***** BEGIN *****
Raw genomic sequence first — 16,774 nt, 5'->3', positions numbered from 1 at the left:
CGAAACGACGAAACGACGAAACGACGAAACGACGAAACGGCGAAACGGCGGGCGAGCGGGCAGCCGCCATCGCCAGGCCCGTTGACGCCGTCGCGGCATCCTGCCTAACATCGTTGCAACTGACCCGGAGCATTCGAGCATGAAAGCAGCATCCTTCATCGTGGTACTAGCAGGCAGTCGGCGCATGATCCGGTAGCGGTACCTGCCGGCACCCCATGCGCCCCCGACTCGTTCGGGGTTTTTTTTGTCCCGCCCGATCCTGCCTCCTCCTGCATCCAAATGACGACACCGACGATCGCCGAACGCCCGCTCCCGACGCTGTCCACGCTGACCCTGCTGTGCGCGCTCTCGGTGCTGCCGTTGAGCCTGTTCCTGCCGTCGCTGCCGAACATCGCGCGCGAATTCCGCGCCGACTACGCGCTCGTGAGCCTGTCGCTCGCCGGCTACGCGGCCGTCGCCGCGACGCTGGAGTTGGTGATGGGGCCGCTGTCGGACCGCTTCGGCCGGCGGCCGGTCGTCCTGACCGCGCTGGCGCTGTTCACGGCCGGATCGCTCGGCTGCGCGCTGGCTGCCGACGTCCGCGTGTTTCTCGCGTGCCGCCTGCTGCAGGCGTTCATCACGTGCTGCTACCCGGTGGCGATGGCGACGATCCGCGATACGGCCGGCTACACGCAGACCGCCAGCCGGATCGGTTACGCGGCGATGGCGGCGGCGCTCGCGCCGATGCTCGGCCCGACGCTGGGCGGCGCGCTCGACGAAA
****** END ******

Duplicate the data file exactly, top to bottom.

Raw genomic sequence first — 16,774 nt, 5'->3', positions numbered from 1 at the left:
CGAAACGACGAAACGACGAAACGACGAAACGACGAAACGGCGAAACGGCGGGCGAGCGGGCAGCCGCCATCGCCAGGCCCGTTGACGCCGTCGCGGCATCCTGCCTAACATCGTTGCAACTGACCCGGAGCATTCGAGCATGAAAGCAGCATCCTTCATCGTGGTACTAGCAGGCAGTCGGCGCATGATCCGGTAGCGGTACCTGCCGGCACCCCATGCGCCCCCGACTCGTTCGGGGTTTTTTTTGTCCCGCCCGATCCTGCCTCCTCCTGCATCCAAATGACGACACCGACGATCGCCGAACGCCCGCTCCCGACGCTGTCCACGCTGACCCTGCTGTGCGCGCTCTCGGTGCTGCCGTTGAGCCTGTTCCTGCCGTCGCTGCCGAACATCGCGCGCGAATTCCGCGCCGACTACGCGCTCGTGAGCCTGTCGCTCGCCGGCTACGCGGCCGTCGCCGCGACGCTGGAGTTGGTGATGGGGCCGCTGTCGGACCGCTTCGGCCGGCGGCCGGTCGTCCTGACCGCGCTGGCGCTGTTCACGGCCGGATCGCTCGGCTGCGCGCTGGCTGCCGACGTCCGCGTGTTTCTCGCGTGCCGCCTGCTGCAGGCGTTCATCACGTGCTGCTACCCGGTGGCGATGGCGACGATCCGCGATACGGCCGGCTACACGCAGACCGCCAGCCGGATCGGTTACGCGGCGATGGCGGCGGCGCTCGCGCCGATGCTCGGCCCGACGCTGGGCGGCGCGCTCGACGAAA